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New Clinton Parody Musical Makes New York Debut

Karl Kenzler and Alet Taylor perform a song from 'Clinton: The Musical' during the New York Musical Theatre Festival (NYMF)special preview on July 2, 2014, featuring musical selections at the Ford Foundation Studio Theatre at The Pershing Square Signature Center in New York. The satire about former US president Bill Clinton features two stars because he led two parallel lives, says book writer Paul Hodge. The NYMF runs from July 7 - 27, 2014 in theatres around Manhattan. AFP PHOTO / Timothy A. CLARY TIMOTHY A. CLARY/AFP/Getty Images

It's often been said that Hillary Clinton's greatest campaign asset is her husband, by reminding voters of the prosperity of the 1990s. But Bill Clinton could also be one of his wife's biggest liabilities, by reminding voters of the scandals that came through his White House.

Karl Kenzler and Alet Taylor perform a song from "Clinton: The Musical" during the New York Musical Theatre Festival special preview on July 2, 2014. (AFP/Timothy A. Clary)

“Clinton: The Musical,” making its U.S. debut Friday in New York, features a Hillary Clinton dealing with both sides of her husband – as separate characters. One is the distinguished, policy-oriented and presidential "W.J. Clinton." The other is the reckless "Billy Clinton," who likes to have fun.

The show's cast and its producers say there's no intent of having any impact on a potential Hillary Clinton presidential run.

Alet Taylor, who plays Hillary, calls her portrayal of a “loving parody.”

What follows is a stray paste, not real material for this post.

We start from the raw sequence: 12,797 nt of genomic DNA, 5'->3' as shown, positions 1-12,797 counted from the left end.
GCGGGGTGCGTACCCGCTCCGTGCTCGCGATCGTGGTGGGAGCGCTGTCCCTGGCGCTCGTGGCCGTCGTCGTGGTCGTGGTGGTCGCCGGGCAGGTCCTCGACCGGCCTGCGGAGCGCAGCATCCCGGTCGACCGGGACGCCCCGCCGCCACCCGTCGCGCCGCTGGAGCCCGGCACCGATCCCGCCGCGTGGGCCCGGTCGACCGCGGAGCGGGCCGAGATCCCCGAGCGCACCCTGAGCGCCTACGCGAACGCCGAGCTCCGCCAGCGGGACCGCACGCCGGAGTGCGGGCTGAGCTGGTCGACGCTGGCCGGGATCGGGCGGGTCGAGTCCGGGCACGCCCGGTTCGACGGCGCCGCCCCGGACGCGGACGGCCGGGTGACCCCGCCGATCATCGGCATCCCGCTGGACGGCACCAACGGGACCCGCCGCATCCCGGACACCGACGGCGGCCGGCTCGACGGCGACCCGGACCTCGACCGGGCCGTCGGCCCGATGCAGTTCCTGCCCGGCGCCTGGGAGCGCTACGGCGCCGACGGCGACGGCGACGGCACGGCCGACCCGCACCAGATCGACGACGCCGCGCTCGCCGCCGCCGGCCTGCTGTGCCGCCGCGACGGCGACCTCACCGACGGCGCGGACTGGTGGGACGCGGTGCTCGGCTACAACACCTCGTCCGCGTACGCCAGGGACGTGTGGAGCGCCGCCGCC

"I do hope that she runs," Taylor told CBS News. "Yes, I would vote for Hillary."

The play was written by Australian brothers Paul and Michael Hodge, who said they have no political ax to grind.

“Because we're Australians, we're neither Democrats or Republicans, so we don't come in with any kind of viewpoint or agenda,” said Hodge. “I think we're more interested in making people laugh, sometimes in a very silly and crass way, because we are Australians after all.”

In one scene from the play, W.J., Billy and Hillary are preparing the State of the Union address, which the president had to deliver in 1998 shortly after the Monica Lewinsky scandal broke. Plenty of innuendo is used as they struggle to find the correct words to use.

“It's a lot like the odd couple; that's sort of a timeless dynamic,” Karl Kenzler, who plays W.J. Clinton, told CBS. “You have the guy who's always sort of screwing around and the guy who's always sort of trying to get him to straighten up.”

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